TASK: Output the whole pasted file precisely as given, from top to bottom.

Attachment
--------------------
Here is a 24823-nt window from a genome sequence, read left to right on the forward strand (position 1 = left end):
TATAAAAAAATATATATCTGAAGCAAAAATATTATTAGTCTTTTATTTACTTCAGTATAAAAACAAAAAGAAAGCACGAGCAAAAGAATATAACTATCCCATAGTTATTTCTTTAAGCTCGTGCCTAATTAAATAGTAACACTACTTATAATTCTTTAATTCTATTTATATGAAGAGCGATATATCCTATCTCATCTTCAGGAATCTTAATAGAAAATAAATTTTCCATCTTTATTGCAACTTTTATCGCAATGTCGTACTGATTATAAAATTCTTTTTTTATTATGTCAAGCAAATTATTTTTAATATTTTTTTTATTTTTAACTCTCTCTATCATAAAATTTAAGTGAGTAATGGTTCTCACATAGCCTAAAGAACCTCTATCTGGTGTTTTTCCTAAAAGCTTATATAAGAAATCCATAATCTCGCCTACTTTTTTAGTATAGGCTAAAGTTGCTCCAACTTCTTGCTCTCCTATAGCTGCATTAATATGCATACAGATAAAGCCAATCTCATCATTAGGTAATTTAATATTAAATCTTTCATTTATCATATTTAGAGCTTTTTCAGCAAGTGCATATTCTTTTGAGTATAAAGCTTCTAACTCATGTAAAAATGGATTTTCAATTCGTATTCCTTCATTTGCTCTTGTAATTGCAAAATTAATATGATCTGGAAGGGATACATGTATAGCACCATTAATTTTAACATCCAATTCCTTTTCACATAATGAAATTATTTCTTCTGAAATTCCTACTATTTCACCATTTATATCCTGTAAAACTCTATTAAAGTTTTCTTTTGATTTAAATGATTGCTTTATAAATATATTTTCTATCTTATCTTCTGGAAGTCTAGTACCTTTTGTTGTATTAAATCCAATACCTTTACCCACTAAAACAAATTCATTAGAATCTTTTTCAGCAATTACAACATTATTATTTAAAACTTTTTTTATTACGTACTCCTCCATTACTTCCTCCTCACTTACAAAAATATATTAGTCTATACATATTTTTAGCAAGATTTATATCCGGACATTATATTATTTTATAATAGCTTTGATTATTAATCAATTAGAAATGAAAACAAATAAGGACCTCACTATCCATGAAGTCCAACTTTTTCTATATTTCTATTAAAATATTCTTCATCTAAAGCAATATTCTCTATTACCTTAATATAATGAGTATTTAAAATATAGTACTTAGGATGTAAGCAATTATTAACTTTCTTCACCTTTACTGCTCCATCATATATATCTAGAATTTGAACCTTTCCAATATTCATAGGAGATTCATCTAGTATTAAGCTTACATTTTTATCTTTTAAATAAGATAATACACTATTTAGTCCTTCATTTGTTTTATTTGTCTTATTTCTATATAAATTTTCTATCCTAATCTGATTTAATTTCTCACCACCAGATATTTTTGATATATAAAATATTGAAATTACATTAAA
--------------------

Here is a 24823-nt window from a genome sequence, read left to right on the forward strand (position 1 = left end):
TATAAAAAAATATATATCTGAAGCAAAAATATTATTAGTCTTTTATTTACTTCAGTATAAAAACAAAAAGAAAGCACGAGCAAAAGAATATAACTATCCCATAGTTATTTCTTTAAGCTCGTGCCTAATTAAATAGTAACACTACTTATAATTCTTTAATTCTATTTATATGAAGAGCGATATATCCTATCTCATCTTCAGGAATCTTAATAGAAAATAAATTTTCCATCTTTATTGCAACTTTTATCGCAATGTCGTACTGATTATAAAATTCTTTTTTTATTATGTCAAGCAAATTATTTTTAATATTTTTTTTATTTTTAACTCTCTCTATCATAAAATTTAAGTGAGTAATGGTTCTCACATAGCCTAAAGAACCTCTATCTGGTGTTTTTCCTAAAAGCTTATATAAGAAATCCATAATCTCGCCTACTTTTTTAGTATAGGCTAAAGTTGCTCCAACTTCTTGCTCTCCTATAGCTGCATTAATATGCATACAGATAAAGCCAATCTCATCATTAGGTAATTTAATATTAAATCTTTCATTTATCATATTTAGAGCTTTTTCAGCAAGTGCATATTCTTTTGAGTATAAAGCTTCTAACTCATGTAAAAATGGATTTTCAATTCGTATTCCTTCATTTGCTCTTGTAATTGCAAAATTAATATGATCTGGAAGGGATACATGTATAGCACCATTAATTTTAACATCCAATTCCTTTTCACATAATGAAATTATTTCTTCTGAAATTCCTACTATTTCACCATTTATATCCTGTAAAACTCTATTAAAGTTTTCTTTTGATTTAAATGATTGCTTTATAAATATATTTTCTATCTTATCTTCTGGAAGTCTAGTACCTTTTGTTGTATTAAATCCAATACCTTTACCCACTAAAACAAATTCATTAGAATCTTTTTCAGCAATTACAACATTATTATTTAAAACTTTTTTTATTACGTACTCCTCCATTACTTCCTCCTCACTTACAAAAATATATTAGTCTATACATATTTTTAGCAAGATTTATATCCGGACATTATATTATTTTATAATAGCTTTGATTATTAATCAATTAGAAATGAAAACAAATAAGGACCTCACTATCCATGAAGTCCAACTTTTTCTATATTTCTATTAAAATATTCTTCATCTAAAGCAATATTCTCTATTACCTTAATATAATGAGTATTTAAAATATAGTACTTAGGATGTAAGCAATTATTAACTTTCTTCACCTTTACTGCTCCATCATATATATCTAGAATTTGAACCTTTCCAATATTCATAGGAGATTCATCTAGTATTAAGCTTACATTTTTATCTTTTAAATAAGATAATACACTATTTAGTCCTTCATTTGTTTTATTTGTCTTATTTCTATATAAATTTTCTATCCTAATCTGATTTAATTTCTCACCACCAGATATTTTTGATATATAAAATATTGAAATTACATTAAA